#8 – Living in space changes how genes are expressed
Similar to the previous project, Andy Feinberg of Johns Hopkins University conducted a study that tracked how each of the twins’ epigenetics (the way that genes express themselves) differed based on their environment.
In two separate populations of white blood cells, Feinberg found multiple regions of the genome where DNA methylation — the process responsible for turning genes on and off — had occurred. These chemical modifications to Scott’s genome were found near two interesting regions. One was close to a gene known to help regulate telomere growth, and another was found near a gene related to collagen production.
Although Scott did experience epigenetic changes during his time in space, the researchers found that the majority of changes were within the expected range of variability for his twin on Earth. However, the results related to telomere growth and collagen production are consistent with the findings of other Twins Study projects.
#9 – Artery walls thicken while in space
Stuart Lee of KBRWyle at NASA Johnson Space Center’s Cardiovascular and Vision Lab performed a study on how inflammation and oxidative stress (damage by free radicals in the air) can impact the structure and effectiveness of arteries. To do this, the researchers examined the twins’ arteries using ultrasound, as well as collected blood and urine samples throughout the mission.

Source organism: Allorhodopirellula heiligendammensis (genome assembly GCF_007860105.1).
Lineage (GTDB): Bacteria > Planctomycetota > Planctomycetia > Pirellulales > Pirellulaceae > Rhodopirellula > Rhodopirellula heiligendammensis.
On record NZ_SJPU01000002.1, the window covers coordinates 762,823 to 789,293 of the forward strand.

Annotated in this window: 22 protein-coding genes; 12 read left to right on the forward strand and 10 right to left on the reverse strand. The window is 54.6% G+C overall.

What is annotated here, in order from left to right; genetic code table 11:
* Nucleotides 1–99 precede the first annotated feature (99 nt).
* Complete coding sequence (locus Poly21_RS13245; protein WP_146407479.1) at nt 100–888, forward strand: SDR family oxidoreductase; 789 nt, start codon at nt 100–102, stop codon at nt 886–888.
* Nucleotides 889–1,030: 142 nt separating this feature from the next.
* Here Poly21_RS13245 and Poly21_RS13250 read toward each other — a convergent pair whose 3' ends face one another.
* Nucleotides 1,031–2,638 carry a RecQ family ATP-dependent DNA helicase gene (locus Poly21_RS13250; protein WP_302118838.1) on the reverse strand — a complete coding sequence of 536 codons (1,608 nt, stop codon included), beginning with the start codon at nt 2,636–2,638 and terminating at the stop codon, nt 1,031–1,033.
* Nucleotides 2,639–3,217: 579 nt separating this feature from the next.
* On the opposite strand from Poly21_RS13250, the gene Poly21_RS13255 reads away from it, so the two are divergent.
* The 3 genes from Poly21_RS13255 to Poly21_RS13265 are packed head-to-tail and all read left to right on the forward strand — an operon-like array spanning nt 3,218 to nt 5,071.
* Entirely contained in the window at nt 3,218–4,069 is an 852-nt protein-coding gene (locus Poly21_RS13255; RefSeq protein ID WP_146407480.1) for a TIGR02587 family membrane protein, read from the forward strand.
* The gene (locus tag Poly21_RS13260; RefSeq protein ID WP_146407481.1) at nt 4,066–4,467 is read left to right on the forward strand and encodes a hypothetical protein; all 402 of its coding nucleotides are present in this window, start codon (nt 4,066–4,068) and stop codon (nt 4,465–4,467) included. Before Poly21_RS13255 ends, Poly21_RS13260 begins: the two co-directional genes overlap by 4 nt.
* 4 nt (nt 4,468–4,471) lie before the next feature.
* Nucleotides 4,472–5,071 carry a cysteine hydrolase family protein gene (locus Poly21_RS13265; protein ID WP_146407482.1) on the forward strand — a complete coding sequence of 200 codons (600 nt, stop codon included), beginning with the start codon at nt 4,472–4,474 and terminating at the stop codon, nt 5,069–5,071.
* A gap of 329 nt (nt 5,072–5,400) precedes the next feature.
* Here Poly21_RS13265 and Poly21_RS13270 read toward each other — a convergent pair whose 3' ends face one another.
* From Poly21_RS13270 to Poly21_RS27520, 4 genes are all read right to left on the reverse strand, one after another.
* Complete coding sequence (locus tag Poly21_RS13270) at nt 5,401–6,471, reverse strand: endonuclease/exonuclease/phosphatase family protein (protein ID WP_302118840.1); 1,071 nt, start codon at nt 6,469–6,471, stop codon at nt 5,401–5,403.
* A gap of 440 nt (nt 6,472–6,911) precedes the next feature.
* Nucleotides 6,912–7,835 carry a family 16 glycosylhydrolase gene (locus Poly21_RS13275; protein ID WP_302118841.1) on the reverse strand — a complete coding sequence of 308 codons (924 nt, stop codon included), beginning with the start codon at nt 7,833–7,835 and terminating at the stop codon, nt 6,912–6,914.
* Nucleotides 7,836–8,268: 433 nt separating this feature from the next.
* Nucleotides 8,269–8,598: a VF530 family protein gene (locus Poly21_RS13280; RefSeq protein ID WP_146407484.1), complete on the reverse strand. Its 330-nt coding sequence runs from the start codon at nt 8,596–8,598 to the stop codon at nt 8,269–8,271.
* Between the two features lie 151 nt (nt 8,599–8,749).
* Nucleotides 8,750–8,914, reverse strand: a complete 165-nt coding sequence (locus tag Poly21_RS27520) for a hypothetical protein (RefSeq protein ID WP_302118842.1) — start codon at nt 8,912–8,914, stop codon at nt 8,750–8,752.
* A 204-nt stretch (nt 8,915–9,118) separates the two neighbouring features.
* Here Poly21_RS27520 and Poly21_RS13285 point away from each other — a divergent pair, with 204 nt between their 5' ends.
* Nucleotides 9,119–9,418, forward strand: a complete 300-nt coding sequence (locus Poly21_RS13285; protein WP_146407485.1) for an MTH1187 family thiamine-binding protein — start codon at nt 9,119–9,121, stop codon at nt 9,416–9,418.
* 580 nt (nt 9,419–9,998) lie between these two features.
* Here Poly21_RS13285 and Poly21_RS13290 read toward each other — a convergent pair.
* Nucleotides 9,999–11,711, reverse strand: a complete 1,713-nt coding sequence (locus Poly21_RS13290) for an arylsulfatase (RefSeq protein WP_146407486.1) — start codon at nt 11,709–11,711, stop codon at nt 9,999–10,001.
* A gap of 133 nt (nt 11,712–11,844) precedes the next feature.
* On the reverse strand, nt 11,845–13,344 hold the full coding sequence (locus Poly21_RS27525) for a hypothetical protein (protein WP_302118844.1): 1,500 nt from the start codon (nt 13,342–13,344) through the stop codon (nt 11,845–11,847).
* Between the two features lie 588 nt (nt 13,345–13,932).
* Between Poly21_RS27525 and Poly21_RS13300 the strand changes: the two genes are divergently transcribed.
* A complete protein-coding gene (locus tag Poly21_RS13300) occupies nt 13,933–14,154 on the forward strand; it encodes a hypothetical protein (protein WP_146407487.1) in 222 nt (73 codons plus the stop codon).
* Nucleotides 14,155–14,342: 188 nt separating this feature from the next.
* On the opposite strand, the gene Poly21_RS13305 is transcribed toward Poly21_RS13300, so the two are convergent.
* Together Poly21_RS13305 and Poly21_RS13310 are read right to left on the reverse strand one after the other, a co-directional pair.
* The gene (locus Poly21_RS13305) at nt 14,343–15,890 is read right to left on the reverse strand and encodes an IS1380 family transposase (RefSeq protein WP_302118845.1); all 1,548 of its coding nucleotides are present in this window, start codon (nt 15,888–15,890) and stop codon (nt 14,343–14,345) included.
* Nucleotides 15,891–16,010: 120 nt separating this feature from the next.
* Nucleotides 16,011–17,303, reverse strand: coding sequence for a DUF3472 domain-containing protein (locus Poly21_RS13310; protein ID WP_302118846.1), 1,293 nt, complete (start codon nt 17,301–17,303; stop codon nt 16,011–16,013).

Both during and immediately after the mission, the researchers found that Scott’s inflammation biomarkers were elevated and that the wall of his carotid artery was thicker than it was preflight. Neither of these changes were seen in Mark during his stay on Earth.
At this point, the researchers do not know whether the thickening of Scott’s carotid artery is a temporary and reversible adaptation to living in space, or if it is evidence of permanent and premature arterial aging. Further study is needed to put these findings into clearer focus.
#10 – Proteins that regulate fluids increase while in space
In order to investigate how spaceflight impacts the body’s ability to form and modify proteins, Brinda Rana of the University of California carried out a study that collected urine samples from Scott and Mark before, during, and after the mission. This allowed Rana to identify certain biomarker proteins that are associated with space-related bodily changes, such as muscle and bone loss, metabolic and cardiovascular changes, and the altered regulation of fluids within the body.